Infant mortality: Ogun responds to MICS latest report

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The Ogun government has noted the publication of a report as contained in the Multiple Indicator Cluster Survey (MICS), rating the state as having the highest infant mortality rate in the southwest of Nigeria.

The survey had in recent statistics recorded Ogun state as having the highest record of deaths of children between the ages of 0 and five years as well as postnatal care for newborns, in the southwestern part of the country.

The state government in a statement in Abeokuta on Sunday by the Commissioner for Health, Dr. Tomi Coker, cleared the air on the recent result released in the last MICS in Ibadan, Oyo State.

Coker said that the state government was not unaware of the health position of women and children in the state, saying the situation was not as painted by the publication.

She stated that the report also made it clear that the sample size were not adequate for majority of indicators in the state thereby making the report a poor representation of the true picture of infant health in the state.

“Our attention has been drawn to a publication rating three southwest states as having high infant mortality as released in the last MICS disseminated recently in Ibadan.

“While the Ogun State Health Ministry acknowledged the result of the survey, we would like to state that we are monitoring the health situation of birth, our women and children in the state .

‘All efforts are being deployed to ensure Ogun state continues to rank within one of the lowest in infant mortality in the southwest.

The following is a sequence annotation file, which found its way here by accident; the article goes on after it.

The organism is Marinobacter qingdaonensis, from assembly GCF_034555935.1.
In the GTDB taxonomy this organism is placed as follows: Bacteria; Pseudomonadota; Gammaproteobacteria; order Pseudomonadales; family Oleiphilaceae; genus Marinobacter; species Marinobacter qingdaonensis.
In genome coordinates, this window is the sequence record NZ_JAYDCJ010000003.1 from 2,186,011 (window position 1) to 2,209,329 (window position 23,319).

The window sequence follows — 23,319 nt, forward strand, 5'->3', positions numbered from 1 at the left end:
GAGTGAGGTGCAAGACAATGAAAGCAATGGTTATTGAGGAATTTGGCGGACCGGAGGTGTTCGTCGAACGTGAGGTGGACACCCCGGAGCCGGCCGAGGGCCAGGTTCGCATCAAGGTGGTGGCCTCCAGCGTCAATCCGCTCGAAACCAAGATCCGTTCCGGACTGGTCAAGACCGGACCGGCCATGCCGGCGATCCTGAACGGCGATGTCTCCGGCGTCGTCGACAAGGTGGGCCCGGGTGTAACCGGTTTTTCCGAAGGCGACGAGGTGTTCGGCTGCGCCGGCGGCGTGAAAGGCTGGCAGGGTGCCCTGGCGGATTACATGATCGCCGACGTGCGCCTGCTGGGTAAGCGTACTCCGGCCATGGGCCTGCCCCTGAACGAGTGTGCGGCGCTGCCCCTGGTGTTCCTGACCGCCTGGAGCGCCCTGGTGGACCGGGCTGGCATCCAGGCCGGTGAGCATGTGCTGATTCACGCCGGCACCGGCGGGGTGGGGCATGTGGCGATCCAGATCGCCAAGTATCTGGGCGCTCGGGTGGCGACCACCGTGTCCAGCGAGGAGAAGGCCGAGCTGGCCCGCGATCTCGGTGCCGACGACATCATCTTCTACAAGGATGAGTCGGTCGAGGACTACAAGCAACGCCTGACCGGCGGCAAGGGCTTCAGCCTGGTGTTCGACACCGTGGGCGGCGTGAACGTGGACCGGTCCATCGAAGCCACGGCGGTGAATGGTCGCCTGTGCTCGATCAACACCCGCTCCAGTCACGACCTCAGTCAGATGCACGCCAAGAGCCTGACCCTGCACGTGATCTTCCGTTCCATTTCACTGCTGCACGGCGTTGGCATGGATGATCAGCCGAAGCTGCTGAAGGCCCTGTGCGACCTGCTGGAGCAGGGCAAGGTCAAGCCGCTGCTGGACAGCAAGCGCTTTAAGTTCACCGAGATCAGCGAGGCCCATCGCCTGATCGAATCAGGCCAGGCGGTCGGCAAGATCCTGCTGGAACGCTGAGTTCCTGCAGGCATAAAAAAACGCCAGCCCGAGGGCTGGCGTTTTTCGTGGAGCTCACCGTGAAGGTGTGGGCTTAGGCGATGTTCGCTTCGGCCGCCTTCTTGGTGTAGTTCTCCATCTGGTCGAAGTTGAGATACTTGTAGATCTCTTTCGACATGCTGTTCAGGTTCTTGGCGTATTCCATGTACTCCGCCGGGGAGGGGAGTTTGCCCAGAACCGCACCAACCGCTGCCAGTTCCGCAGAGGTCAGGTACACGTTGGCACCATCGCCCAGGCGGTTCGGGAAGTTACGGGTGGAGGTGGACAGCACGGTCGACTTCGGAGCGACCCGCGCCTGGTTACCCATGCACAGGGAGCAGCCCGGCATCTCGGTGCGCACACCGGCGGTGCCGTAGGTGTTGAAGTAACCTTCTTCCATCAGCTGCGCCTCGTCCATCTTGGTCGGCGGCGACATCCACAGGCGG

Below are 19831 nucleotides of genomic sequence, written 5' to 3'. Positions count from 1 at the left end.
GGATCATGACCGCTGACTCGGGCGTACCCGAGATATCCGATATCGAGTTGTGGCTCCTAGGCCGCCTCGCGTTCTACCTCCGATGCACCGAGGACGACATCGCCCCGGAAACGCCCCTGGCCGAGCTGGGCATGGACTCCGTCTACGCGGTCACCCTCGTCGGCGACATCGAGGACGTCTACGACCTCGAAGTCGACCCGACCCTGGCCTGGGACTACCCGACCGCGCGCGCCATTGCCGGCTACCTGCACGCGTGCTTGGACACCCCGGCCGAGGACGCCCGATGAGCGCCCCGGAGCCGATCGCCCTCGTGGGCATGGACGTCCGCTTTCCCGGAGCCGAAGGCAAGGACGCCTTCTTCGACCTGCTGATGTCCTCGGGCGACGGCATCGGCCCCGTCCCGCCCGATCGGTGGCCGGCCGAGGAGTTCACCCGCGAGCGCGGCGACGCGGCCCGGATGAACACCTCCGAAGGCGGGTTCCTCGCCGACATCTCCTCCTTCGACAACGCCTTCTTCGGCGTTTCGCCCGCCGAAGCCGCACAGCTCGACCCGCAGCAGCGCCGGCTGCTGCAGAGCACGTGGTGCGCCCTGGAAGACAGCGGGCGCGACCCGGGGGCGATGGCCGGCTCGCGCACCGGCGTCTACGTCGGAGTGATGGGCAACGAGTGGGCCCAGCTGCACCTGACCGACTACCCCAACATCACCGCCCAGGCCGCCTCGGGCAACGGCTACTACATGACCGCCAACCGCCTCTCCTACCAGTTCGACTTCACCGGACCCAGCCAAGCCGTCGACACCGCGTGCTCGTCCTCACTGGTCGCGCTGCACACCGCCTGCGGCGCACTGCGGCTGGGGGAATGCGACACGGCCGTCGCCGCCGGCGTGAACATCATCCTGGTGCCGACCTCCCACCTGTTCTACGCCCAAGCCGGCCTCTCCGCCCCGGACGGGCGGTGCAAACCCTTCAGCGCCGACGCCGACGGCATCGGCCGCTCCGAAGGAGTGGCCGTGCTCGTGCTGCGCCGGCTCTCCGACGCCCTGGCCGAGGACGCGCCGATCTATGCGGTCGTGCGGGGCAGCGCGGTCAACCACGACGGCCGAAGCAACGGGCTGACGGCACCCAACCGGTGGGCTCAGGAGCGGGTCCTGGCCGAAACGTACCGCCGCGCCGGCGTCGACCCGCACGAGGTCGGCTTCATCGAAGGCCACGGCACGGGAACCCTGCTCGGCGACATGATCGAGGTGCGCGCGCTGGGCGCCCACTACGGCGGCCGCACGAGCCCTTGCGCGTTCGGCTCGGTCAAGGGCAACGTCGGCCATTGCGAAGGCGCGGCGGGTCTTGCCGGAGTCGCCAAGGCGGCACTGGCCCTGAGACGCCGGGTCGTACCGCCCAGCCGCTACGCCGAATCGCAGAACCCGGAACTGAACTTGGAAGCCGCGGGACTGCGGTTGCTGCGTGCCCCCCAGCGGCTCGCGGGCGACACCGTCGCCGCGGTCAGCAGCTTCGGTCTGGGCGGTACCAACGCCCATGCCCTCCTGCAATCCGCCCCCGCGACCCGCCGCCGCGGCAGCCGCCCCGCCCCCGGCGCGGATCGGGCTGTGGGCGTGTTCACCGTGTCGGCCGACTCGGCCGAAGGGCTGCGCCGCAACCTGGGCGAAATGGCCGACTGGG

The commissioner emphasised that the reporting period for the survey witnessed a major shift in the health system with the COVID-19 pandemic which crippled the health system in the country,

Coker stated further that the recent review of data suggested approximately 40 per cent of pregnant women in the state choose to visit Traditional Birth Attendances (TBAs) for delivery, which might have impacted on the outcome for both mother and child.

She remarked that the present administration was not resting on its oars on the above subject matter, disclosing that systems and innovations had been instituted to address this undesirable trend.

Some of the innovations, according to her include systematic re-orientation of pregnant women to embrace delivery at government health facilities through enrollment of over 50,000 pregnant women and children under 5 years into the Basic Health Care Provision Scheme.

Coker further disclosed that amidst the nationwide shortage of Healthcare personnel, Ogun had recently recruited 55 Midwives and 48 Medical Officers to complement the existing workforce at the Primary Health Care level.

She stressed that plans were at an advanced stage to have a Mother and Child Unit with a dedicated Fetal Medicine Centre at Olabisi Onabanjo University Teaching Hospital (OOUTH), Sagamu.

While allaying the fears of the populace of the state on the report, she said “We believe that with the above innovations and interventions, the infant mortality would be expected to be on a downward trajectory”.

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